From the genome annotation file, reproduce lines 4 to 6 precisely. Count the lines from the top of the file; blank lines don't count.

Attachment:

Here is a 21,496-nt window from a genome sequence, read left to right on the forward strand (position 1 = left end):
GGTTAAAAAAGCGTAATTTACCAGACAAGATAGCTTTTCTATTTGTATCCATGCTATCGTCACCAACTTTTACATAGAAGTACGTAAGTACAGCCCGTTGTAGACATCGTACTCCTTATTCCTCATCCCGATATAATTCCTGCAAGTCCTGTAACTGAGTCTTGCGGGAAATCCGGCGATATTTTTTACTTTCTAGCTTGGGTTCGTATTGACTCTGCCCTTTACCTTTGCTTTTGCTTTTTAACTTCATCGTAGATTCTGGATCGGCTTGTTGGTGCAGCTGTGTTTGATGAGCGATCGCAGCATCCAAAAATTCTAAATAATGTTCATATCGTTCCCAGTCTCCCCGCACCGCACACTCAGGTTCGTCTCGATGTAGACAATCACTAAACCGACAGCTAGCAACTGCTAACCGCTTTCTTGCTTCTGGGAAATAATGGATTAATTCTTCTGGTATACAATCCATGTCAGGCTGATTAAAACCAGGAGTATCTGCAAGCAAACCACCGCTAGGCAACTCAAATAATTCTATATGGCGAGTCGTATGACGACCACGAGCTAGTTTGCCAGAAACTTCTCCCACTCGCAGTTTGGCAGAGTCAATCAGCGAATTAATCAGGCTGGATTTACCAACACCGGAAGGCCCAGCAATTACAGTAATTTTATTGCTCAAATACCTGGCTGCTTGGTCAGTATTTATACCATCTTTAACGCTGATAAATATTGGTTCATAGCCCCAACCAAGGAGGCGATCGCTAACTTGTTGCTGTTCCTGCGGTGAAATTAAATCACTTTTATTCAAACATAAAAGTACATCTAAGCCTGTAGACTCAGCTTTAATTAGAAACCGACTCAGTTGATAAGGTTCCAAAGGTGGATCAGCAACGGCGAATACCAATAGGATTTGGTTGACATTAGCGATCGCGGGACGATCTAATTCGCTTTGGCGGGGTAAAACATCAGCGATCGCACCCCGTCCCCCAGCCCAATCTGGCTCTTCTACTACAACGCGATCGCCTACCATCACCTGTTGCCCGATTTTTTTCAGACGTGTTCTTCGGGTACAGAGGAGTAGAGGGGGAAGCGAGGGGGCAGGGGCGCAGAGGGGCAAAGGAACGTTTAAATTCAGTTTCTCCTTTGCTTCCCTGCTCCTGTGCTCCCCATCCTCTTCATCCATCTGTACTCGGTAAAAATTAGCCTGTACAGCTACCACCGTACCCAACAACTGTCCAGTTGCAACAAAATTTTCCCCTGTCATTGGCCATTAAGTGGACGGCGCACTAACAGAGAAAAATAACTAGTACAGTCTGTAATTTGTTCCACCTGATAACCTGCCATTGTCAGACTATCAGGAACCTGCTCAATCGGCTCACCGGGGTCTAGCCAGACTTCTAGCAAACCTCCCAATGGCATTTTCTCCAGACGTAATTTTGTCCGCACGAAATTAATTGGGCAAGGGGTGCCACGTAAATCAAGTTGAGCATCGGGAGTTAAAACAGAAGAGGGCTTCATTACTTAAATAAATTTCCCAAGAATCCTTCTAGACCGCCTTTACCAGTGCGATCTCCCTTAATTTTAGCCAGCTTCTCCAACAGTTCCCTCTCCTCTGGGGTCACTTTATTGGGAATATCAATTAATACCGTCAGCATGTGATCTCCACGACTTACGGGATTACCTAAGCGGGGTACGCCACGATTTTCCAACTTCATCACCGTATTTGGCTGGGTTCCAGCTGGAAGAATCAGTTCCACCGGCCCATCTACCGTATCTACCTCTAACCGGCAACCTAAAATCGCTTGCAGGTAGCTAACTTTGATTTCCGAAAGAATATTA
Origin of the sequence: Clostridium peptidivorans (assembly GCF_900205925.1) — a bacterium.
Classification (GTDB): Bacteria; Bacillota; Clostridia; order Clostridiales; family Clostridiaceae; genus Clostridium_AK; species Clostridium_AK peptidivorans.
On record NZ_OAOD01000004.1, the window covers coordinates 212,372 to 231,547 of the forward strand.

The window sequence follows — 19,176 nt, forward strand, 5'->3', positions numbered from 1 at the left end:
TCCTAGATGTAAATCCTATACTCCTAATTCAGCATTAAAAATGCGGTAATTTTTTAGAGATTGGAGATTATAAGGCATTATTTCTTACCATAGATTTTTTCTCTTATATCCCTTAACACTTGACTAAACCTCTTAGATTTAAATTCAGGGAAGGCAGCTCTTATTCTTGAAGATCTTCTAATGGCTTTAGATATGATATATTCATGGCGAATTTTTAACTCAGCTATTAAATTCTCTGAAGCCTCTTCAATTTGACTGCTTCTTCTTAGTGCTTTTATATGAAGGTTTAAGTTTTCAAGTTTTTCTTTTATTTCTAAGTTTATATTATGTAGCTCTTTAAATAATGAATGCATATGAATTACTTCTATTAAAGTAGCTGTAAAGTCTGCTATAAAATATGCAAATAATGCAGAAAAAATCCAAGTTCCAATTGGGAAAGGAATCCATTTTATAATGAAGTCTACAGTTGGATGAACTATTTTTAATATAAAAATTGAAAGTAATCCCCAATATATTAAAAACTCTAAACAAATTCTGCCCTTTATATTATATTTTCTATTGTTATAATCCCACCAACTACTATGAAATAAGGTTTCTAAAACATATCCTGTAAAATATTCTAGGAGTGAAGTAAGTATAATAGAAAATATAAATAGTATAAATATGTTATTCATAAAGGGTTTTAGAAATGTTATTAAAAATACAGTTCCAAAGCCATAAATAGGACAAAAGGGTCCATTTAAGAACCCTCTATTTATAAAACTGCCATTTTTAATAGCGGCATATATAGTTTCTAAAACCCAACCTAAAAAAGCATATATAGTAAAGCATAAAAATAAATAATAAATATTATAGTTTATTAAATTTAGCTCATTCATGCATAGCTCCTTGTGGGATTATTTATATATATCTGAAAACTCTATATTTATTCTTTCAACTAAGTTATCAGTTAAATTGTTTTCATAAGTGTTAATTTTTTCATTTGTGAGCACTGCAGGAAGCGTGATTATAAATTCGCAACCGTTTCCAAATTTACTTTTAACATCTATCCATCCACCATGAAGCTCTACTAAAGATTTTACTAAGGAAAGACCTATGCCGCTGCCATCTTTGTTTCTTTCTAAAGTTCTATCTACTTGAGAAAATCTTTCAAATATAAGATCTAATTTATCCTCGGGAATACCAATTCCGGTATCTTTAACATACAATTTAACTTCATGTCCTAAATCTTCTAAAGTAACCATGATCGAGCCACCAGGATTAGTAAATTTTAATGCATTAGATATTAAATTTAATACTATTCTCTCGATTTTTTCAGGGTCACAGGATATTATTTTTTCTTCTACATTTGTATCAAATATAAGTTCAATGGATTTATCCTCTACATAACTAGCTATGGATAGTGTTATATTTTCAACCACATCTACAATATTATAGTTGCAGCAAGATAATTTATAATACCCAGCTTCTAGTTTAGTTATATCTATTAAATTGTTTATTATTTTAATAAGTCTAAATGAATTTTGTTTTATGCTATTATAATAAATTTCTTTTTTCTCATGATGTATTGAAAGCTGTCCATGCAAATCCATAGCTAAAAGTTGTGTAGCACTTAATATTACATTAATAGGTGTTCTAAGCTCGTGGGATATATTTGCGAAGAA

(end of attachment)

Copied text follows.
Classification (GTDB): Bacteria; Bacillota; Clostridia; order Clostridiales; family Clostridiaceae; genus Clostridium_AK; species Clostridium_AK peptidivorans.
On record NZ_OAOD01000004.1, the window covers coordinates 212,372 to 231,547 of the forward strand.

The window sequence follows — 19,176 nt, forward strand, 5'->3', positions numbered from 1 at the left end: